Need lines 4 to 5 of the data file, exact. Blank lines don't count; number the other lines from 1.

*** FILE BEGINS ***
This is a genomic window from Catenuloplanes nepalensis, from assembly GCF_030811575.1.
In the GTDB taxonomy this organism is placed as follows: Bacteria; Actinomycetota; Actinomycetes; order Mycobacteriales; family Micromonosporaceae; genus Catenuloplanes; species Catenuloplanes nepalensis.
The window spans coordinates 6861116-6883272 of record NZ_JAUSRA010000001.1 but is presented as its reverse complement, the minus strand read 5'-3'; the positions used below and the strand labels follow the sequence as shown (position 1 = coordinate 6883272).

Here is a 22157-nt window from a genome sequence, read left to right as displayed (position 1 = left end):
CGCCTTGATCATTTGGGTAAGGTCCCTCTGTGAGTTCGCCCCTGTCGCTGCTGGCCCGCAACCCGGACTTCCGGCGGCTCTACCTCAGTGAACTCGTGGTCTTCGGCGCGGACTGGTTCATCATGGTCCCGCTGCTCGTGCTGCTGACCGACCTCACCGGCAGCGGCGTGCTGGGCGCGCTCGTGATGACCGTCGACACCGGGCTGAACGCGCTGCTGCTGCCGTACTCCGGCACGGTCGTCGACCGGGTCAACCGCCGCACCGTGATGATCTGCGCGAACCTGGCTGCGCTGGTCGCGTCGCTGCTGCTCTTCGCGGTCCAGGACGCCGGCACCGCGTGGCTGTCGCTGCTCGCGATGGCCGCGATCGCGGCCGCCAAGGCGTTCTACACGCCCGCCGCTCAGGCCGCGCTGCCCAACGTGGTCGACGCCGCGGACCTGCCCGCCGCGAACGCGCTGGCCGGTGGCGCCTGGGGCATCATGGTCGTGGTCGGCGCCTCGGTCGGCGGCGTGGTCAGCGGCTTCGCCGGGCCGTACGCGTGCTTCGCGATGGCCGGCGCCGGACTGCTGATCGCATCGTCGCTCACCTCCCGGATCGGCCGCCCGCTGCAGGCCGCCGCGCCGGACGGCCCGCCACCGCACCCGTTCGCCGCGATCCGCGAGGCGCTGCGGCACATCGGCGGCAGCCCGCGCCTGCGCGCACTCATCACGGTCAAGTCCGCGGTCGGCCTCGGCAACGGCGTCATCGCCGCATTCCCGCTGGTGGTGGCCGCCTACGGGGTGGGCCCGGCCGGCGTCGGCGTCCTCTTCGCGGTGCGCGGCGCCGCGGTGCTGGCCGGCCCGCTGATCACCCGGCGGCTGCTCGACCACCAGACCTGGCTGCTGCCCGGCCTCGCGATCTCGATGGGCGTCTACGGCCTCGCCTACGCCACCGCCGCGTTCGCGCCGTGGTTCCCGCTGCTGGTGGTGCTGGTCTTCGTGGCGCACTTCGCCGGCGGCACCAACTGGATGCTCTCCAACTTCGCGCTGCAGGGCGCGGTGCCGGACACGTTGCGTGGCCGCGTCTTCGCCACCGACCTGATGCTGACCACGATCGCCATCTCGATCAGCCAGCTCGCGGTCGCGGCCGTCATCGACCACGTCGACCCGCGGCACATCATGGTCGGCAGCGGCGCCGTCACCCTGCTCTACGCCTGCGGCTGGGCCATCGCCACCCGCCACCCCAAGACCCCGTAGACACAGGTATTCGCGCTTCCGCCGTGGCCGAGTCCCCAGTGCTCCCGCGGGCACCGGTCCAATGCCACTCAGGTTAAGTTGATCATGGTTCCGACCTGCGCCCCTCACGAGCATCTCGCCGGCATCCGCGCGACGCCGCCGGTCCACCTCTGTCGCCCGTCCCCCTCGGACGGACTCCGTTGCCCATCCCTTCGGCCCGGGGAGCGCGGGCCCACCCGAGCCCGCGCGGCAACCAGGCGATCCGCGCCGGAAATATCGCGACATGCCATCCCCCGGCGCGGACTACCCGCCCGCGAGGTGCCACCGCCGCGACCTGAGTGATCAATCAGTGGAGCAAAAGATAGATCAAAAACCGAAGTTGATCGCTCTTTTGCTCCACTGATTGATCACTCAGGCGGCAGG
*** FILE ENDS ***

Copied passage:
Here is a 22157-nt window from a genome sequence, read left to right as displayed (position 1 = left end):
CGCCTTGATCATTTGGGTAAGGTCCCTCTGTGAGTTCGCCCCTGTCGCTGCTGGCCCGCAACCCGGACTTCCGGCGGCTCTACCTCAGTGAACTCGTGGTCTTCGGCGCGGACTGGTTCATCATGGTCCCGCTGCTCGTGCTGCTGACCGACCTCACCGGCAGCGGCGTGCTGGGCGCGCTCGTGATGACCGTCGACACCGGGCTGAACGCGCTGCTGCTGCCGTACTCCGGCACGGTCGTCGACCGGGTCAACCGCCGCACCGTGATGATCTGCGCGAACCTGGCTGCGCTGGTCGCGTCGCTGCTGCTCTTCGCGGTCCAGGACGCCGGCACCGCGTGGCTGTCGCTGCTCGCGATGGCCGCGATCGCGGCCGCCAAGGCGTTCTACACGCCCGCCGCTCAGGCCGCGCTGCCCAACGTGGTCGACGCCGCGGACCTGCCCGCCGCGAACGCGCTGGCCGGTGGCGCCTGGGGCATCATGGTCGTGGTCGGCGCCTCGGTCGGCGGCGTGGTCAGCGGCTTCGCCGGGCCGTACGCGTGCTTCGCGATGGCCGGCGCCGGACTGCTGATCGCATCGTCGCTCACCTCCCGGATCGGCCGCCCGCTGCAGGCCGCCGCGCCGGACGGCCCGCCACCGCACCCGTTCGCCGCGATCCGCGAGGCGCTGCGGCACATCGGCGGCAGCCCGCGCCTGCGCGCACTCATCACGGTCAAGTCCGCGGTCGGCCTCGGCAACGGCGTCATCGCCGCATTCCCGCTGGTGGTGGCCGCCTACGGGGTGGGCCCGGCCGGCGTCGGCGTCCTCTTCGCGGTGCGCGGCGCCGCGGTGCTGGCCGGCCCGCTGATCACCCGGCGGCTGCTCGACCACCAGACCTGGCTGCTGCCCGGCCTCGCGATCTCGATGGGCGTCTACGGCCTCGCCTACGCCACCGCCGCGTTCGCGCCGTGGTTCCCGCTGCTGGTGGTGCTGGTCTTCGTGGCGCACTTCGCCGGCGGCACCAACTGGATGCTCTCCAACTTCGCGCTGCAGGGCGCGGTGCCGGACACGTTGCGTGGCCGCGTCTTCGCCACCGACCTGATGCTGACCACGATCGCCATCTCGATCAGCCAGCTCGCGGTCGCGGCCGTCATCGACCACGTCGACCCGCGGCACATCATGGTCGGCAGCGGCGCCGTCACCCTGCTCTACGCCTGCGGCTGGGCCATCGCCACCCGCCACCCCAAGACCCCGTAGACACAGGTATTCGCGCTTCCGCCGTGGCCGAGTCCCCAGTGCTCCCGCGGGCACCGGTCCAATGCCACTCAGGTTAAGTTGATCATGGTTCCGACCTGCGCCCCTCACGAGCATCTCGCCGGCATCCGCGCGACGCCGCCGGTCCACCTCTGTCGCCCGTCCCCCTCGGACGGACTCCGTTGCCCATCCCTTCGGCCCGGGGAGCGCGGGCCCACCCGAGCCCGCGCGGCAACCAGGCGATCCGCGCCGGAAATATCGCGACATGCCATCCCCCGGCGCGGACTACCCGCCCGCGAGGTGCCACCGCCGCGACCTGAGTGATCAATCAGTGGAGCAAAAGATAGATCAAAAACCGAAGTTGATCGCTCTTTTGCTCCACTGATTGATCACTCAGGCGGCAGG